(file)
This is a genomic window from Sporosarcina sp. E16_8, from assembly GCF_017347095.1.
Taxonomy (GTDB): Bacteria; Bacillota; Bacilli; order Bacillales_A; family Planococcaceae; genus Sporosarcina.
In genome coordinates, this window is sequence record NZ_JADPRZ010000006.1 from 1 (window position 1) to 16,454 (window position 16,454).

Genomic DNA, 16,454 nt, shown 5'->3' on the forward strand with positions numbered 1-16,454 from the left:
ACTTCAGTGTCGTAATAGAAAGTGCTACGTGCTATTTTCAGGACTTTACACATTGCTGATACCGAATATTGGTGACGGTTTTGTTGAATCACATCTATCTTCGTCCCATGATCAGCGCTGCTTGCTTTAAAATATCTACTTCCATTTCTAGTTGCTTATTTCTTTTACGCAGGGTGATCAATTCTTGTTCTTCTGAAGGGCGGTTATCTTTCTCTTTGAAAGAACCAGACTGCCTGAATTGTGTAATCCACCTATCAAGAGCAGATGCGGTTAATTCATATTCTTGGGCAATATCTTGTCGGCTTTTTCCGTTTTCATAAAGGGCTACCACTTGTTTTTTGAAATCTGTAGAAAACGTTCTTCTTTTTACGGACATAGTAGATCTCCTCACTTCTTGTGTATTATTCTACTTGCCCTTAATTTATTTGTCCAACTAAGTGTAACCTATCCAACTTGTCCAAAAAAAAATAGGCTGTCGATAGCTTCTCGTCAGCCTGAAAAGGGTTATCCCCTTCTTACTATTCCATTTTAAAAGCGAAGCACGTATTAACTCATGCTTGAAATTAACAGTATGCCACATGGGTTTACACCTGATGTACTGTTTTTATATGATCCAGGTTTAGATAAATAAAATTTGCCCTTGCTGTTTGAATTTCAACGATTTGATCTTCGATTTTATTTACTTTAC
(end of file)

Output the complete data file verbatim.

This is a genomic window from Sporosarcina sp. E16_8, from assembly GCF_017347095.1.
Taxonomy (GTDB): Bacteria; Bacillota; Bacilli; order Bacillales_A; family Planococcaceae; genus Sporosarcina.
In genome coordinates, this window is sequence record NZ_JADPRZ010000006.1 from 1 (window position 1) to 16,454 (window position 16,454).

Genomic DNA, 16,454 nt, shown 5'->3' on the forward strand with positions numbered 1-16,454 from the left:
ACTTCAGTGTCGTAATAGAAAGTGCTACGTGCTATTTTCAGGACTTTACACATTGCTGATACCGAATATTGGTGACGGTTTTGTTGAATCACATCTATCTTCGTCCCATGATCAGCGCTGCTTGCTTTAAAATATCTACTTCCATTTCTAGTTGCTTATTTCTTTTACGCAGGGTGATCAATTCTTGTTCTTCTGAAGGGCGGTTATCTTTCTCTTTGAAAGAACCAGACTGCCTGAATTGTGTAATCCACCTATCAAGAGCAGATGCGGTTAATTCATATTCTTGGGCAATATCTTGTCGGCTTTTTCCGTTTTCATAAAGGGCTACCACTTGTTTTTTGAAATCTGTAGAAAACGTTCTTCTTTTTACGGACATAGTAGATCTCCTCACTTCTTGTGTATTATTCTACTTGCCCTTAATTTATTTGTCCAACTAAGTGTAACCTATCCAACTTGTCCAAAAAAAAATAGGCTGTCGATAGCTTCTCGTCAGCCTGAAAAGGGTTATCCCCTTCTTACTATTCCATTTTAAAAGCGAAGCACGTATTAACTCATGCTTGAAATTAACAGTATGCCACATGGGTTTACACCTGATGTACTGTTTTTATATGATCCAGGTTTAGATAAATAAAATTTGCCCTTGCTGTTTGAATTTCAACGATTTGATCTTCGATTTTATTTACTTTAC